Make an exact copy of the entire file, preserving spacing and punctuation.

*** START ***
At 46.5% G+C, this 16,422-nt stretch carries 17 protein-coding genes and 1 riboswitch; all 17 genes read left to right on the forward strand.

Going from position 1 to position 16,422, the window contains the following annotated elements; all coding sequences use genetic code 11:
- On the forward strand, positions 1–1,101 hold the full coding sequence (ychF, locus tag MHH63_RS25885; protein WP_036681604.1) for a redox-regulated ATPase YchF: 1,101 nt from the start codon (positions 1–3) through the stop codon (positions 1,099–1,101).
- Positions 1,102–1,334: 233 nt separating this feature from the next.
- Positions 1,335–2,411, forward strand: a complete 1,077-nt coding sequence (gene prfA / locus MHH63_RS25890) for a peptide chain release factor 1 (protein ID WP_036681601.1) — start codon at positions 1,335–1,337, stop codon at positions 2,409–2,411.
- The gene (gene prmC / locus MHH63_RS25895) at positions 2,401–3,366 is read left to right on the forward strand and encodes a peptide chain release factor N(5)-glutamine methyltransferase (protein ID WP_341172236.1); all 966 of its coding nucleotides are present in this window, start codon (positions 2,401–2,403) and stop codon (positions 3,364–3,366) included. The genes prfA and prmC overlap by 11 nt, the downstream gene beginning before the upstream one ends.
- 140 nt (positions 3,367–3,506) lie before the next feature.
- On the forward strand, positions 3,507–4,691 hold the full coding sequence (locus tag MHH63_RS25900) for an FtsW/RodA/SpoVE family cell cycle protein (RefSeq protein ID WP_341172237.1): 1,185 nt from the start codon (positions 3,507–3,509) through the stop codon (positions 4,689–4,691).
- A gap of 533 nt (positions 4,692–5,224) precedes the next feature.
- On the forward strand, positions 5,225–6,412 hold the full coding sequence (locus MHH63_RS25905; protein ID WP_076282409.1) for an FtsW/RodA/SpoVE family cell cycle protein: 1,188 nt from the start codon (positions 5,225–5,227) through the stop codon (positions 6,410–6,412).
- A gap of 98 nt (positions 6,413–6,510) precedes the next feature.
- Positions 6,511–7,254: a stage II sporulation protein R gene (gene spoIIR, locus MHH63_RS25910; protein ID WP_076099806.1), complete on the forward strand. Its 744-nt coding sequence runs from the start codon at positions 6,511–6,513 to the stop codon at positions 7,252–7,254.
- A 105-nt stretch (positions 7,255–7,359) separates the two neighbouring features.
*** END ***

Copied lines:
At 46.5% G+C, this 16,422-nt stretch carries 17 protein-coding genes and 1 riboswitch; all 17 genes read left to right on the forward strand.

Going from position 1 to position 16,422, the window contains the following annotated elements; all coding sequences use genetic code 11:
- On the forward strand, positions 1–1,101 hold the full coding sequence (ychF, locus tag MHH63_RS25885; protein WP_036681604.1) for a redox-regulated ATPase YchF: 1,101 nt from the start codon (positions 1–3) through the stop codon (positions 1,099–1,101).
- Positions 1,102–1,334: 233 nt separating this feature from the next.
- Positions 1,335–2,411, forward strand: a complete 1,077-nt coding sequence (gene prfA / locus MHH63_RS25890) for a peptide chain release factor 1 (protein ID WP_036681601.1) — start codon at positions 1,335–1,337, stop codon at positions 2,409–2,411.
- The gene (gene prmC / locus MHH63_RS25895) at positions 2,401–3,366 is read left to right on the forward strand and encodes a peptide chain release factor N(5)-glutamine methyltransferase (protein ID WP_341172236.1); all 966 of its coding nucleotides are present in this window, start codon (positions 2,401–2,403) and stop codon (positions 3,364–3,366) included. The genes prfA and prmC overlap by 11 nt, the downstream gene beginning before the upstream one ends.
- 140 nt (positions 3,367–3,506) lie before the next feature.
- On the forward strand, positions 3,507–4,691 hold the full coding sequence (locus tag MHH63_RS25900) for an FtsW/RodA/SpoVE family cell cycle protein (RefSeq protein ID WP_341172237.1): 1,185 nt from the start codon (positions 3,507–3,509) through the stop codon (positions 4,689–4,691).
- A gap of 533 nt (positions 4,692–5,224) precedes the next feature.
- On the forward strand, positions 5,225–6,412 hold the full coding sequence (locus MHH63_RS25905; protein ID WP_076282409.1) for an FtsW/RodA/SpoVE family cell cycle protein: 1,188 nt from the start codon (positions 5,225–5,227) through the stop codon (positions 6,410–6,412).
- A gap of 98 nt (positions 6,413–6,510) precedes the next feature.
- Positions 6,511–7,254: a stage II sporulation protein R gene (gene spoIIR, locus MHH63_RS25910; protein ID WP_076099806.1), complete on the forward strand. Its 744-nt coding sequence runs from the start codon at positions 6,511–6,513 to the stop codon at positions 7,252–7,254.
- A 105-nt stretch (positions 7,255–7,359) separates the two neighbouring features.